This article is from the archives of the UB Reporter.

House designed to permit "aging in place"

Published: July 7, 2005

Contributing Editor

What would it be like to live in a lovely home that would accommodate young family life and be easily adapted to grow old with you?


A house that could, for instance, accommodate a temporary need to use a wheelchair or crutches; where bathrooms would be convenient and safe for use by a 3-year-old, a 90-year-old or a disabled resident or visitor. A home where counters and sinks could be raised and lowered easily for use by the very tall or the very small.

In short, a home that works with you and for you to accommodate your physical needs.

This year, you can visit just such a residence at the 2005 Horizon Home Show, sponsored by the Buffalo Niagara Builders Association, and being held Saturday through July 24. Located at 200 S. Rockingham Way, Amherst, it is one of eight homes constructed in the new Lake Forest suburban housing tract.

Home Show hours will be from 2-8 p.m. Tuesdays through Fridays and from noon to 6 p.m. Saturdays and Sundays.

The universally designed home, so called because it is designed to be accessible and convenient to use by everyone, including persons with disabilities, is the result of collaboration between architect Danise Levine, architectural research associate with the Center for Inclusive Design and Environmental Access (IDEA Center) in the UB School of Architecture and Planning, and Richard Bergman of Heartland Homes.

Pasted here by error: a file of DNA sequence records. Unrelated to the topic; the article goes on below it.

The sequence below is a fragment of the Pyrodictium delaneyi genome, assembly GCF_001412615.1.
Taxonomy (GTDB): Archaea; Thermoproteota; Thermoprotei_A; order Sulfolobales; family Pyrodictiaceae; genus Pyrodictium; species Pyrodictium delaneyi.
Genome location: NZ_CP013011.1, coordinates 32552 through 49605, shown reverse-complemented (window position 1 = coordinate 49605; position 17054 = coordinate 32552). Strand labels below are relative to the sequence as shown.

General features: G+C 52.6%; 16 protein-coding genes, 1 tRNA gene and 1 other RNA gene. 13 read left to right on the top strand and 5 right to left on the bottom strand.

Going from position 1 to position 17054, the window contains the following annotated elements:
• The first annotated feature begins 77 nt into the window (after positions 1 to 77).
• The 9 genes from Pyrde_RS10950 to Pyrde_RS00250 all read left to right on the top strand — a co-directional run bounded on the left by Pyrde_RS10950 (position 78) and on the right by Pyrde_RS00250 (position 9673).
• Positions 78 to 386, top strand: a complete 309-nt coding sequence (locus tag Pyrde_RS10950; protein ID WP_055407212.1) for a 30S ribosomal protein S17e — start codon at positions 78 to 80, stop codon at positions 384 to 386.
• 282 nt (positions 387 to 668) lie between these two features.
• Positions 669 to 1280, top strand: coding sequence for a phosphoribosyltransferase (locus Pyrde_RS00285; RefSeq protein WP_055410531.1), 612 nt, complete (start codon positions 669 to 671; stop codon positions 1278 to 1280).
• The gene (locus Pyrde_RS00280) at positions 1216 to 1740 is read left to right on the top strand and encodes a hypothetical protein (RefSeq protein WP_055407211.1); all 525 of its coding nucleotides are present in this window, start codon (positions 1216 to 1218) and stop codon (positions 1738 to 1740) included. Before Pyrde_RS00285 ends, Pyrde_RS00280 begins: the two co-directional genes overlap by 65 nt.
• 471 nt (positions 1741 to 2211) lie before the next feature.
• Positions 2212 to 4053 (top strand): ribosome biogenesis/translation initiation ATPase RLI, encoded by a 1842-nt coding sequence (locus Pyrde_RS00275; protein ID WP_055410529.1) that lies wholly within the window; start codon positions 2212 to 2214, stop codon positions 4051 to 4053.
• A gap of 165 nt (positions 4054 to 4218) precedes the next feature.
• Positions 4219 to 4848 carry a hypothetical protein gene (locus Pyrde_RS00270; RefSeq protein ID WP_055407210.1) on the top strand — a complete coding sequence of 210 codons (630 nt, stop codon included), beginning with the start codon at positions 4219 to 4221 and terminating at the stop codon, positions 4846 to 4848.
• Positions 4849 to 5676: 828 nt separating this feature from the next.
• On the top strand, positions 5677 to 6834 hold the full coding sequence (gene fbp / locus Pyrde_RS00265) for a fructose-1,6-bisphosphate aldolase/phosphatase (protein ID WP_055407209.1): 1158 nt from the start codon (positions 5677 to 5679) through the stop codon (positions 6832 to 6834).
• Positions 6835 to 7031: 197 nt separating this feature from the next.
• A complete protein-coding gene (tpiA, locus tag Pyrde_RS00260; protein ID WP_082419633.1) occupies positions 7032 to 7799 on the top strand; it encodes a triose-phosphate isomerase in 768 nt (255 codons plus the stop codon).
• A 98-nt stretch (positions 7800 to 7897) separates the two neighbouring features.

"This house, in particular," says Levine, "was designed to be adaptable to people with disabilities and to accommodate 'aging in place,' a term that refers to growing older without having to move to a different, more accommodating home."

Adaptable design, like that produced by architects in the IDEA Center, allows for easy modification of a residence to suit individual needs or preferences as they change over time.

"Our adaptable house, built according to the principles of universal design, has all the features of a conventional house and more," Levine says. "It looks just like a standard home, but is designed to conceal certain features until they are needed.

"When modifications are required, they will be readily achievable without the use of skilled labor and without changing the inherent structure of the home," she says.

"For example, in this home, a no-step entry; wider doors and hallways; barrier-free shower; maneuvering clearances; differing-height kitchen countertops, control and switch locations; and other access features are clearly visible and integrated into the overall design.

"Less obvious features," she says, "include blocking behind the walls in all bathrooms to provide reinforcement for future grab bars that can be installed without demolishing the existing walls, and knee space concealed at the kitchen sink, with base cabinet doors that fold and slide back when needed to accommodate a wheelchair or permit a resident to sit at the sink to perform various activities."

Levine and her colleagues point out that houses have been built with the same features and dimensions for hundreds of years with no consideration of the functional diversity of those who will live in them and without any way of accommodating the physical needs of the residents throughout their lifetime.

Levine and Bergman have created an adaptable house that recognizes diversity by including universal-design principles and providing affordable solutions for aging in place.

"This house will be the only one in the show with no-step access," Levine says, "so we are arranging group tours that will accommodate any person, regardless of their age or physical ability." For more information, contact Levine by email at

Additional information about the Horizons Home Show is available on the Buffalo Niagara Builders Association Web site at